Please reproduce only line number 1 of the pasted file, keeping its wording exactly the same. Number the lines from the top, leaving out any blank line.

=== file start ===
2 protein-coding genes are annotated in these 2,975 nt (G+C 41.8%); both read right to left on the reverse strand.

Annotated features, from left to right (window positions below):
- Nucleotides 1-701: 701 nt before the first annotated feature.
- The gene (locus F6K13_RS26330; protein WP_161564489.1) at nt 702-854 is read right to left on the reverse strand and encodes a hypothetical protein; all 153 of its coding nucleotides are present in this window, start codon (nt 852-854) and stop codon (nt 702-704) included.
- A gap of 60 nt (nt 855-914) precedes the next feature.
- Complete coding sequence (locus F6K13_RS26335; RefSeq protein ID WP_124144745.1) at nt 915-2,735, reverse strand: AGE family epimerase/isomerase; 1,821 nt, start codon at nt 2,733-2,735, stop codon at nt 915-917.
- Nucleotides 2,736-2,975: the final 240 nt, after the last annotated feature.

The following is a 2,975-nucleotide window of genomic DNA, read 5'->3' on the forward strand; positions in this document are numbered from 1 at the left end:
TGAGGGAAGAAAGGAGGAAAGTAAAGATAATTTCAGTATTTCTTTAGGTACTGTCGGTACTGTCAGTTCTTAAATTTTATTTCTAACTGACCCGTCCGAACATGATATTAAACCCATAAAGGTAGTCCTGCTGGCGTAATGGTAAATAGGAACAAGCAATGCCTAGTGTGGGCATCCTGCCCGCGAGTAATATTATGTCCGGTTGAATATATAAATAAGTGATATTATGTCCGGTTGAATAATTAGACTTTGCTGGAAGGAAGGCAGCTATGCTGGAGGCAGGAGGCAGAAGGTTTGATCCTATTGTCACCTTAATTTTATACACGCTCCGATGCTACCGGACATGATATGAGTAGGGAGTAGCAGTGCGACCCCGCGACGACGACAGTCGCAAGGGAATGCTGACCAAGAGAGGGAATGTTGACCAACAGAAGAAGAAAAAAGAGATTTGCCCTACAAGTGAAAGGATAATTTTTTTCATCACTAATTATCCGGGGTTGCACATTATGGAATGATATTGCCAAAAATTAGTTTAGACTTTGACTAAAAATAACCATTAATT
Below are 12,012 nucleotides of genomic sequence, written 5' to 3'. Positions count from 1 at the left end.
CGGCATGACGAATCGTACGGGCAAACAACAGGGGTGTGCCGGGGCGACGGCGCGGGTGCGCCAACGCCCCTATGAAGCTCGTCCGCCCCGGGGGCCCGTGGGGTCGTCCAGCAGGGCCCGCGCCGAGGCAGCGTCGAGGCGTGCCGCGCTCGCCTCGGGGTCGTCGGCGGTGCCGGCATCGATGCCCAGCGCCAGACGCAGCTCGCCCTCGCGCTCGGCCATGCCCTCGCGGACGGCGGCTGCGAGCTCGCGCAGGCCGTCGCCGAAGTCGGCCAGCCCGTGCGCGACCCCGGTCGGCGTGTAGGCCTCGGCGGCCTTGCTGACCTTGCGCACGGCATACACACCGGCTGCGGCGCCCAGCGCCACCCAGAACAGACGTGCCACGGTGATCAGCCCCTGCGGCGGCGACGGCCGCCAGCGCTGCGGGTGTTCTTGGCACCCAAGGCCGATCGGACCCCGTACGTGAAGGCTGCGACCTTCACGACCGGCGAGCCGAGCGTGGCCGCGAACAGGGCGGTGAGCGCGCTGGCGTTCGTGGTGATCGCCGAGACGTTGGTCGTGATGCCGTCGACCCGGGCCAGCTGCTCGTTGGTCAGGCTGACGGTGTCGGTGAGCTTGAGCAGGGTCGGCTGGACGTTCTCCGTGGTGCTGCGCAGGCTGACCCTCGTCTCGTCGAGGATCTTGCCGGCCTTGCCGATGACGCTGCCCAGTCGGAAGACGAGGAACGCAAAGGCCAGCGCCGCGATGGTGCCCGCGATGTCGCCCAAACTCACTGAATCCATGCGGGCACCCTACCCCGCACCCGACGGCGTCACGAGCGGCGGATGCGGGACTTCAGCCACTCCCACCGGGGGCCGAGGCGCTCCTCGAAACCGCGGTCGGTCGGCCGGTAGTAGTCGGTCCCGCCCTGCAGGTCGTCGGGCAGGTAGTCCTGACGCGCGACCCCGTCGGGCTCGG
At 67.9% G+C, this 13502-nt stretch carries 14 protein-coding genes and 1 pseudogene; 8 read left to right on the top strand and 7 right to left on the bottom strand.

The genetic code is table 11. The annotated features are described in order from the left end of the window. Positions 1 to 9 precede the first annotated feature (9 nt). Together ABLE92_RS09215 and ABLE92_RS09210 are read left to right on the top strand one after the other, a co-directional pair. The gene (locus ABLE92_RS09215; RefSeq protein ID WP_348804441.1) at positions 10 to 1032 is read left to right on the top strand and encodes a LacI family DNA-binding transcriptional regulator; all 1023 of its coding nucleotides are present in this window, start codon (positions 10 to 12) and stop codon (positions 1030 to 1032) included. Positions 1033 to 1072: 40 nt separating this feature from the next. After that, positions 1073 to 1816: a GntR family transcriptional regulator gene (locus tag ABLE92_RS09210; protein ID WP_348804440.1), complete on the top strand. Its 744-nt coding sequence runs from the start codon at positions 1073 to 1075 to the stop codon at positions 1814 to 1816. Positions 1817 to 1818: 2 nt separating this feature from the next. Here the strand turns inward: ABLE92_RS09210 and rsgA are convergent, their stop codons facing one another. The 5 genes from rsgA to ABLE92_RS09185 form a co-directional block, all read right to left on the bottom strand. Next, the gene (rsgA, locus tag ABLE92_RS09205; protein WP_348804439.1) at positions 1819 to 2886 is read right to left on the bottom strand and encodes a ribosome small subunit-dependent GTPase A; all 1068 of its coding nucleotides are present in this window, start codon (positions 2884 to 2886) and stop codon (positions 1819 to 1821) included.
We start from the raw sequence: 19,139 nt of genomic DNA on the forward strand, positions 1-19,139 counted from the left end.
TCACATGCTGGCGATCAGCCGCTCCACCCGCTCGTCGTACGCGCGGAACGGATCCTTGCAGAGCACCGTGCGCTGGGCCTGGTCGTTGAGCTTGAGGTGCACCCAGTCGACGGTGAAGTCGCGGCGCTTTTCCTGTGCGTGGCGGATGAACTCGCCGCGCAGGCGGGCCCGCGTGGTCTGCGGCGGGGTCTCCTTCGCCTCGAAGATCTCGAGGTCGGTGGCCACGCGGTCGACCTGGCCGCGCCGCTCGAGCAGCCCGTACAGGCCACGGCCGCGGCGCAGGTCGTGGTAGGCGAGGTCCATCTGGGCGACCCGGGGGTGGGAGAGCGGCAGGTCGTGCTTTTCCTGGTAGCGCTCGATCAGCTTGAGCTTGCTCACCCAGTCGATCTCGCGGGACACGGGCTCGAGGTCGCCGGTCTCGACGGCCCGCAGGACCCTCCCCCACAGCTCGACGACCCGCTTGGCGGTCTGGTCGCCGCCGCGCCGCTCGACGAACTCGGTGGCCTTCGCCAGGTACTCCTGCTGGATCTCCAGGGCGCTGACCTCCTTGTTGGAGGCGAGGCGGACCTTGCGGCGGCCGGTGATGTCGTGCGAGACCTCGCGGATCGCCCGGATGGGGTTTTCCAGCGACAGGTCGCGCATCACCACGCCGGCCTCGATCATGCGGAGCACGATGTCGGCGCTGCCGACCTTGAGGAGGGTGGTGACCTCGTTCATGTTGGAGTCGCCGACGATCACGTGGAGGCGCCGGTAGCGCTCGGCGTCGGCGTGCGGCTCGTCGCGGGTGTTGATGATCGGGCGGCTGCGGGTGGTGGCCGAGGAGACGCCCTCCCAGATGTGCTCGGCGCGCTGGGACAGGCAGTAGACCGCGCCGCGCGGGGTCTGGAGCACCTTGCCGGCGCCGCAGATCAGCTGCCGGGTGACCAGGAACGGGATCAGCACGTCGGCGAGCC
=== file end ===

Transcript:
2 protein-coding genes are annotated in these 2,975 nt (G+C 41.8%); both read right to left on the reverse strand.